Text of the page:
Where Church Is Big ... Very Big

White and yellow stage lights hit the rising smoke before the performance cools down for the opening prayer. The sermon stops for applause as the audience watches a video projected overhead of a Christian-gone-wild beach retreat, where the church baptized nearly 700 teenagers.

Spread across five campuses, Second Baptist has about 24,000 people attending one or another of its programs each week. The church has fitness centers, bookstores, information desks, a café, a K-12 school and free automotive repair service for single mothers. The annual budget: $53 million.

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"We are a town within a city," says pastor Edwin Young, 73, whose sermon style ranges from conversational to yelling to Southerner-about-to-weep.

Churches across America -- like shopping malls, houses, corporations, hospitals, schools and just about everything else -- have erupted in size in the last few decades. The number of megachurches in the U.S. has leaped to more than 1,300 today -- from just 50 in 1970.

Featuring huge stages, rock bands, jumbotron screens, buckets of tears and oodles of money, as well as the enormity of the facilities, pastor personalities and income -- over $8.5 billion a year all told -- these churches are impressive forces flourishing at staggering rates.

On a megachurch database updated by the Hartford Institute for Religion Research at Hartford Seminary in Connecticut, Second Baptist in Houston is listed as the second-largest based on average weekly attendance. (No. 1 is Lakewood Church, five miles from Second Baptist. And rounding out the top 10 are North Point Community Church near Atlanta; Willow Creek Community Church near Chicago; LifeChurch.tv, of Edmond, Okla.; West Angeles Church of God in Christ, Los Angeles; Fellowship Church, of Grapevine, Texas; Saddleback Valley Community Church of Lake Forest, Calif.; Calvary Chapel of Ft. Lauderdale; and The Potter's House of Dallas).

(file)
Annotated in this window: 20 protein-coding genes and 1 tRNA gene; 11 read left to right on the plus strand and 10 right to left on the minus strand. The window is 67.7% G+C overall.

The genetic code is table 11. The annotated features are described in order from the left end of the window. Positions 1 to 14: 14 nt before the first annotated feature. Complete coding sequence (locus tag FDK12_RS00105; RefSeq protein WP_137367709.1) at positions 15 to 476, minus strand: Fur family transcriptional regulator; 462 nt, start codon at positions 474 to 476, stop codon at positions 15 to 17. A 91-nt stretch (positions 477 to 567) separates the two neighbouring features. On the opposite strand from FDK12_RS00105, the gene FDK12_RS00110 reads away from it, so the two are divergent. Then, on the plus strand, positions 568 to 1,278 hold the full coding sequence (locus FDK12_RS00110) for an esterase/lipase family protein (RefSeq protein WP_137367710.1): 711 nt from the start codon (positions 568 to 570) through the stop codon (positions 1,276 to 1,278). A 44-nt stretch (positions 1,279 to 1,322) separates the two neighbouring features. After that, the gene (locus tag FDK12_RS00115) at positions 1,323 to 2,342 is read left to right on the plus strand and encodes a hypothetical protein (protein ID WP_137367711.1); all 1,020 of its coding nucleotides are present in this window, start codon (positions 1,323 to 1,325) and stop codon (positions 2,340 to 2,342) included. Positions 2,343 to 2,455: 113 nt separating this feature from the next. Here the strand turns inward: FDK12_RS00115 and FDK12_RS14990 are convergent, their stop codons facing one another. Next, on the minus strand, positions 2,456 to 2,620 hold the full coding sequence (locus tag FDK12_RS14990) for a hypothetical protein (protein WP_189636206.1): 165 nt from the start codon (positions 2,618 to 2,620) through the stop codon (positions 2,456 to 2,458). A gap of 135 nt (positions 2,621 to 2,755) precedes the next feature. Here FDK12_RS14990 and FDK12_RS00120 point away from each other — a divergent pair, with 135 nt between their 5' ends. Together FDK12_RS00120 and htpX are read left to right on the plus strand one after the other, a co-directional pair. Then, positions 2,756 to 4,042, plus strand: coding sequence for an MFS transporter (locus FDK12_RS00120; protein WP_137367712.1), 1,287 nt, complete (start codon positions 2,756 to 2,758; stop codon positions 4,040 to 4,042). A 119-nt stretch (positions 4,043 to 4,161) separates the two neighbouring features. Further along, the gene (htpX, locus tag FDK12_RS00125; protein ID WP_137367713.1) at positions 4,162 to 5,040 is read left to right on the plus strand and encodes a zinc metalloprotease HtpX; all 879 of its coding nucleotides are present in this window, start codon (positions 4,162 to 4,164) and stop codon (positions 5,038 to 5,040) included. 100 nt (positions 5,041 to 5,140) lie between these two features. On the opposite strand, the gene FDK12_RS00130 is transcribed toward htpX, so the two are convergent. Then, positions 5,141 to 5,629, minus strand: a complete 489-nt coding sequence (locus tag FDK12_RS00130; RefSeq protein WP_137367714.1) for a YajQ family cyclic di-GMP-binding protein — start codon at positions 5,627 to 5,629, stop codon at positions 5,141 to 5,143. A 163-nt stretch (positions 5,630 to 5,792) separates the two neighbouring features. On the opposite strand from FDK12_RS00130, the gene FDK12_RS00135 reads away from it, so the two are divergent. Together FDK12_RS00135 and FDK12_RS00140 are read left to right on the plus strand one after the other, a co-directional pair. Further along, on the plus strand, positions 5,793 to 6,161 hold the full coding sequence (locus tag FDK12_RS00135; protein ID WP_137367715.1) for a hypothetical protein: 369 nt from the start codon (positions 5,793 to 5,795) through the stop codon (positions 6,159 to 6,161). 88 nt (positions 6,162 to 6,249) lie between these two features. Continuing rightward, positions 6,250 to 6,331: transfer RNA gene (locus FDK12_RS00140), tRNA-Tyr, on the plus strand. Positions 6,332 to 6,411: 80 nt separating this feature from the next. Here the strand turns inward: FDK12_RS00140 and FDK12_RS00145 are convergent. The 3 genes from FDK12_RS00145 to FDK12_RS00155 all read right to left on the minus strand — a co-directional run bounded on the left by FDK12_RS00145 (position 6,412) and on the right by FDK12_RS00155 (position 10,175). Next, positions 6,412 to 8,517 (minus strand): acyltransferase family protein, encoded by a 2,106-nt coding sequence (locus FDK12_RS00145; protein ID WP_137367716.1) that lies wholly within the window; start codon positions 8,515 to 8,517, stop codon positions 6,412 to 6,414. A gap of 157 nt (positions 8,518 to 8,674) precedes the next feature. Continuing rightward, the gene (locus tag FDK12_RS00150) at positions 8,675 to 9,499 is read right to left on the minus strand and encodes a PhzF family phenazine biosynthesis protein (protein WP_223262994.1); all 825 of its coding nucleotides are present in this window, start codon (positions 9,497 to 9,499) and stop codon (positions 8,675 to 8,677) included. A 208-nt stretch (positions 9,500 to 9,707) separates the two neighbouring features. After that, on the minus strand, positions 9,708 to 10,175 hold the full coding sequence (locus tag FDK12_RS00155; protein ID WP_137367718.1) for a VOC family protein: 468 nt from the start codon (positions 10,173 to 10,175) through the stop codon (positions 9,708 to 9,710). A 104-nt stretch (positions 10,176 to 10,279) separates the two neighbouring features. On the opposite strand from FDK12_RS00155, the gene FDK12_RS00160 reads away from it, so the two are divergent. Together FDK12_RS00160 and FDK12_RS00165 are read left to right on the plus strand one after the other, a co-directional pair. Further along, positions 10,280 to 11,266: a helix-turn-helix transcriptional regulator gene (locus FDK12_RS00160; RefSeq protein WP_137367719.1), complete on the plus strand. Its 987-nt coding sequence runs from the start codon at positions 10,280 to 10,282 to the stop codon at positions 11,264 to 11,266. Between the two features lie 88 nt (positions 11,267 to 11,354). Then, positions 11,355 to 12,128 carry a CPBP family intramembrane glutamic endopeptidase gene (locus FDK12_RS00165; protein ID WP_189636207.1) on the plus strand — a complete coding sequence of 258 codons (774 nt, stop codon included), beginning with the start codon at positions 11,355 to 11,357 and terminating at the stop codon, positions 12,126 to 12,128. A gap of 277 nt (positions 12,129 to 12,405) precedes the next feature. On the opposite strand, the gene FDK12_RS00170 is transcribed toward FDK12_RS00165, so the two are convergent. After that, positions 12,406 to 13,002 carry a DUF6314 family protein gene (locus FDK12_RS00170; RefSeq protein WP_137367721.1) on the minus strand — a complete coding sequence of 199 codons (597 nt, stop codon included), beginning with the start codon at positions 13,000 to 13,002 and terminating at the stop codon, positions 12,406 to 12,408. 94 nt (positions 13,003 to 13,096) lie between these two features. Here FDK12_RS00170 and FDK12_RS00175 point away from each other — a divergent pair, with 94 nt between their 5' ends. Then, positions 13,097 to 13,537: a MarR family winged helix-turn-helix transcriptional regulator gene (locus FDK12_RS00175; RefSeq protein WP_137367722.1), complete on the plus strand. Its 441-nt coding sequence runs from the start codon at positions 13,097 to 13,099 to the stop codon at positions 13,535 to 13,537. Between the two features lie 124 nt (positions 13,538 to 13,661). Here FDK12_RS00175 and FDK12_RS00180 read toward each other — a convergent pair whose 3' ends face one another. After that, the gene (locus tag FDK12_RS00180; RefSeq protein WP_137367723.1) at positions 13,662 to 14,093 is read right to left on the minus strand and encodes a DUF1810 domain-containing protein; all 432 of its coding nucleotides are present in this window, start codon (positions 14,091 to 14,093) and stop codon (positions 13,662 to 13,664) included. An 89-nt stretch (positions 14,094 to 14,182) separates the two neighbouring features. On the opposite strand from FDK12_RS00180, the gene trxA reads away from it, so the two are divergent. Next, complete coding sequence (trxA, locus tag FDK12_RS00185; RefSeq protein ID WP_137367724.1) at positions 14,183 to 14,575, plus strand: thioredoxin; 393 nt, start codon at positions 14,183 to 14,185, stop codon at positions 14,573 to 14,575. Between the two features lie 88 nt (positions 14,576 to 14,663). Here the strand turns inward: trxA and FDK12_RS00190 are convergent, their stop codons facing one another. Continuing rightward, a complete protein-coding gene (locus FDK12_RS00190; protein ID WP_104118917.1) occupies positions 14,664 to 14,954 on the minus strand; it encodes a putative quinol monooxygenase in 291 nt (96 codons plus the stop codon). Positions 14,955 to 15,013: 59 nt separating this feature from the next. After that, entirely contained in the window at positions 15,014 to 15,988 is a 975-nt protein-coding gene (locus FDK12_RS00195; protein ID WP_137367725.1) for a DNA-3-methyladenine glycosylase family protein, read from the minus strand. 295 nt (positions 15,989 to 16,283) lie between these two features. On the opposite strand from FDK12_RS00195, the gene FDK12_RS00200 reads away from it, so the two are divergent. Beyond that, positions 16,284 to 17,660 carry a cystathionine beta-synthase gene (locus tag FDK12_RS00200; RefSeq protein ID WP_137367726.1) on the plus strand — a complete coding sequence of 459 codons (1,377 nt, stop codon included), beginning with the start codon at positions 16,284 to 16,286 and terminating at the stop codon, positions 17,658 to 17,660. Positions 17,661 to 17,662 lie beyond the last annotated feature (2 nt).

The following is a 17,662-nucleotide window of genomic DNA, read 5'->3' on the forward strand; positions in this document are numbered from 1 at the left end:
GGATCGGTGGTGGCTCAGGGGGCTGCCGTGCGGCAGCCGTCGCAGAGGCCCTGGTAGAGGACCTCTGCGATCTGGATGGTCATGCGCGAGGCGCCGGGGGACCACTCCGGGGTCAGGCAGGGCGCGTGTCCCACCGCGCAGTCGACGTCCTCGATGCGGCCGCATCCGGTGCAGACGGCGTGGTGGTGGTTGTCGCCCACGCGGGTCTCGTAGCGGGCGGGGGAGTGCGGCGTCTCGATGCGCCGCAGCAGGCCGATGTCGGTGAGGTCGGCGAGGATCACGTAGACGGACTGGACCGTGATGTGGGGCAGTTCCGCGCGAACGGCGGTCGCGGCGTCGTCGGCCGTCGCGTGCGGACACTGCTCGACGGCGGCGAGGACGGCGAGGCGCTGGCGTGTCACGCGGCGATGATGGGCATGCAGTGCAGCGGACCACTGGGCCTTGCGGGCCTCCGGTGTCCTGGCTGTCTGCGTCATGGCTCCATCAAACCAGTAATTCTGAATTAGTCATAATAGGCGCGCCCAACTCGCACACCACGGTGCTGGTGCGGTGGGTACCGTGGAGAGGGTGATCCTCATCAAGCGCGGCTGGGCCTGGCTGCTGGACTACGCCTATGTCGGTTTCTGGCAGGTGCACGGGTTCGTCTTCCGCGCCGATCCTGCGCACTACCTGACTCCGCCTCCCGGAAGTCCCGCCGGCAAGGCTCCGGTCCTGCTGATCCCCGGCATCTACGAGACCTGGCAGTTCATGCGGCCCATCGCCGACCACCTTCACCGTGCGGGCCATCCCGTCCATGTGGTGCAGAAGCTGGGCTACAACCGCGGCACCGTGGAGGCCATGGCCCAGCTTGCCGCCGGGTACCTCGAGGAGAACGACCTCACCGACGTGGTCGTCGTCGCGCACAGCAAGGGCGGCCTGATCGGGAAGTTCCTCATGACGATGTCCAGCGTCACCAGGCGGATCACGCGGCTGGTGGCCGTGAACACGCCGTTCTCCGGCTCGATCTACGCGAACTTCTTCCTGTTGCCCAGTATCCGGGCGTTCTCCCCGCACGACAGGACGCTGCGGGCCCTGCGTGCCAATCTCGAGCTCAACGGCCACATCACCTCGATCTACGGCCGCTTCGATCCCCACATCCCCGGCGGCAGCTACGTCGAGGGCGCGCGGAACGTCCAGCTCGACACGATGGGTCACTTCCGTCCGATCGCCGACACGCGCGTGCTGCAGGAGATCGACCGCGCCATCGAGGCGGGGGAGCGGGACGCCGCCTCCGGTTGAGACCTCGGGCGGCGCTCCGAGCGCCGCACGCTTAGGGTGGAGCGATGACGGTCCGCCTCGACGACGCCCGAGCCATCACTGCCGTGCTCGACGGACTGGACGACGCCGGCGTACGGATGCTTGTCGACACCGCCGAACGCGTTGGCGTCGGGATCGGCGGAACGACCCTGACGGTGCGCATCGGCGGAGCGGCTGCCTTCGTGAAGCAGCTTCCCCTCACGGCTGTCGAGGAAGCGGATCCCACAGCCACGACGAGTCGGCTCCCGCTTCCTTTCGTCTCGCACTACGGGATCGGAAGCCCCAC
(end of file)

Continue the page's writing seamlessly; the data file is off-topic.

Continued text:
Second Baptist's "21st Century Worship Center" is being refurbished since Hurricane Ike hit last year. Originally built in 1986 for $34 million, the church is spending $8 million for repairs and upgrades, not including what insurance covered. An electronic projection system will display scripture verses around the cavernous, octagonal, balconied room, which will seat about 6,500 people under a dome that reaches six stories high. There are towering columns and larger-than-life faceted glass windows depicting the Biblical stories of the beginning and ending of mankind.

"You won't find anything in here that is ostentatious. You'll find beauty," says Pastor Young. "God's house ought to be beautiful." Young, a self-described "redneck, blue collar, south Mississippi country boy" and son of a utility-pole-lineman, started his flock in 1978 with 300 attendees -- less than half the number of teenagers baptized at the beach recently.

"It's a phenomenon of this generation," he says of the sheer size and growth of congregations like his. "It's meeting some niche there."

Megachurches, considered Protestant, with more than 2,000 people attending each week, cut a wide swath across the country. In 2005, California led the nation with 178 of them, followed by 157 in Texas and 85 in Florida, according to the book Beyond Megachurch Myths: What We Can Learn From America's Largest Churches.

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